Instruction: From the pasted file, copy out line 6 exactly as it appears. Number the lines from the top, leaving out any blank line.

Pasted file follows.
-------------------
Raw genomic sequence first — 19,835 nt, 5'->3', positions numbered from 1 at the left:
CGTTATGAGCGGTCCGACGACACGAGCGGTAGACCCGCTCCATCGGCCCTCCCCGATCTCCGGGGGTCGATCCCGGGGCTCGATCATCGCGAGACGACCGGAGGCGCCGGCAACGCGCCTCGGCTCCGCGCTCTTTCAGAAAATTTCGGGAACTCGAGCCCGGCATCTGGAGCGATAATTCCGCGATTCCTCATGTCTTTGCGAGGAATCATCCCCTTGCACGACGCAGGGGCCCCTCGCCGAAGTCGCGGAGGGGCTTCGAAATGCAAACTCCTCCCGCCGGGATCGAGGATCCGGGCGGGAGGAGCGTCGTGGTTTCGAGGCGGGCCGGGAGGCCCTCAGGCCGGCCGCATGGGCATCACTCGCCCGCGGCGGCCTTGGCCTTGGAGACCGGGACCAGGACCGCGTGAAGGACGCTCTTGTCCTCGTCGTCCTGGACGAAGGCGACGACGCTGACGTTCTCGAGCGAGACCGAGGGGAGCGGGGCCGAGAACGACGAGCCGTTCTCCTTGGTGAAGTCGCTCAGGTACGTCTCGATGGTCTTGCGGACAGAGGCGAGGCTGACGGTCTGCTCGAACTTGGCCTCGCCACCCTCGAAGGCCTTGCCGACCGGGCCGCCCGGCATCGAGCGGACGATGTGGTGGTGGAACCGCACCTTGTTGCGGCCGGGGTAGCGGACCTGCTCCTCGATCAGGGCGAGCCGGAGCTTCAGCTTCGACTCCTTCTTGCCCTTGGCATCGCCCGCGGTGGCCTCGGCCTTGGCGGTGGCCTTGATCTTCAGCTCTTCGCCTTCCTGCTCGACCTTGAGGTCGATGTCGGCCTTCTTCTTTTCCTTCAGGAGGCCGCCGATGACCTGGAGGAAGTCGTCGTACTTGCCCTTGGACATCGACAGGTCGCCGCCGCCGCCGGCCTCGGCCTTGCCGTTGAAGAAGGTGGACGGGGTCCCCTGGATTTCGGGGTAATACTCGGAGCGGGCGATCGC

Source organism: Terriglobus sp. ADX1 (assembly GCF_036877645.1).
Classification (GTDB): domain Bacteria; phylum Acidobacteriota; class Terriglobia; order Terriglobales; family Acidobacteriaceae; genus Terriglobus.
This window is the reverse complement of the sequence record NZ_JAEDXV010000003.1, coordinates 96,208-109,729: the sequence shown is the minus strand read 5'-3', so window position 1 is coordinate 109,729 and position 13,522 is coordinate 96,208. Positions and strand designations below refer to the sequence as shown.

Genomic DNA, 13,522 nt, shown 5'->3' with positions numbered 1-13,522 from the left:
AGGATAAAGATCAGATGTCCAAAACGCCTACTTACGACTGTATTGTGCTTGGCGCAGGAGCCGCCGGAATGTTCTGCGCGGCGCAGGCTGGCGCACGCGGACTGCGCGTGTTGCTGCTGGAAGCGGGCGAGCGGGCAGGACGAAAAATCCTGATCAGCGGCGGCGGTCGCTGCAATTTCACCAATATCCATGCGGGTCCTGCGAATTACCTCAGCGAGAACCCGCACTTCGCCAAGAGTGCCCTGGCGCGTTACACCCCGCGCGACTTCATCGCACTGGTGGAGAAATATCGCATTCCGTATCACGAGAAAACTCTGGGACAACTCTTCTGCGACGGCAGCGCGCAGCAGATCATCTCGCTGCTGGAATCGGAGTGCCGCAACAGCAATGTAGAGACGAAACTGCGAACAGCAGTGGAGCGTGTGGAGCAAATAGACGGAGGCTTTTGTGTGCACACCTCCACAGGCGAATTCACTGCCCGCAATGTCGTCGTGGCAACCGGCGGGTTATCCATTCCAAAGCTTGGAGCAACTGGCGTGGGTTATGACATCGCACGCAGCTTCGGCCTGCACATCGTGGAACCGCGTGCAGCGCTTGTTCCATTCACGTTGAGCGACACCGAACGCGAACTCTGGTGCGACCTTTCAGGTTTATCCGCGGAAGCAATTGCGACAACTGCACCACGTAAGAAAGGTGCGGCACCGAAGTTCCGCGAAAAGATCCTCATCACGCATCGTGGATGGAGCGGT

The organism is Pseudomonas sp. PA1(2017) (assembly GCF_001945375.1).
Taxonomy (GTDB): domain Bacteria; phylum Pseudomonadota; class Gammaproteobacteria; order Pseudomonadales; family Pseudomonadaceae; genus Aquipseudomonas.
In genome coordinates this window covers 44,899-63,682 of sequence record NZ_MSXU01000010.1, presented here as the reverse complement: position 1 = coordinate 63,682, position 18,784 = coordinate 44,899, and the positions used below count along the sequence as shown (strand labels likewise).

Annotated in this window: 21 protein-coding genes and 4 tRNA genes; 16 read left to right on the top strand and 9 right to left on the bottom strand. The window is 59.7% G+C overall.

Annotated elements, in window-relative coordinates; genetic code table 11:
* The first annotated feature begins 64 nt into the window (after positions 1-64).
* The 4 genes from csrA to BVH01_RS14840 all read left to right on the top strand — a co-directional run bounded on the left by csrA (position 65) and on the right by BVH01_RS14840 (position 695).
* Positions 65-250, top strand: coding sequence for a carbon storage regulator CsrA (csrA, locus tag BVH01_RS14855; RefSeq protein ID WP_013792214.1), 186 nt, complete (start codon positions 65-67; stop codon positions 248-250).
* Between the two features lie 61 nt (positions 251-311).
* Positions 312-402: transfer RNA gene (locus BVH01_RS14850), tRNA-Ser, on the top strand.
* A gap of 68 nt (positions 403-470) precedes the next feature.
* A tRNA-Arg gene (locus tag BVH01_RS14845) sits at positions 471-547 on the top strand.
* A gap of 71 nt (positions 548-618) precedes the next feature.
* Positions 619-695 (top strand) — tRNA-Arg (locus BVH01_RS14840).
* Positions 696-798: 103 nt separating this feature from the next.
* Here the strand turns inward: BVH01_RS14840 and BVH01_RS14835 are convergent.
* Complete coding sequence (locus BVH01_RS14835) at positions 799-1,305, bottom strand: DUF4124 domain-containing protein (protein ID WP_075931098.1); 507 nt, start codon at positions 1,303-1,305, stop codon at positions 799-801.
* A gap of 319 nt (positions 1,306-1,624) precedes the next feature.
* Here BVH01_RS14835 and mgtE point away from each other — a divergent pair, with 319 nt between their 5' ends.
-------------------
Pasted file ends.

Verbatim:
Genomic DNA, 13,522 nt, shown 5'->3' with positions numbered 1-13,522 from the left: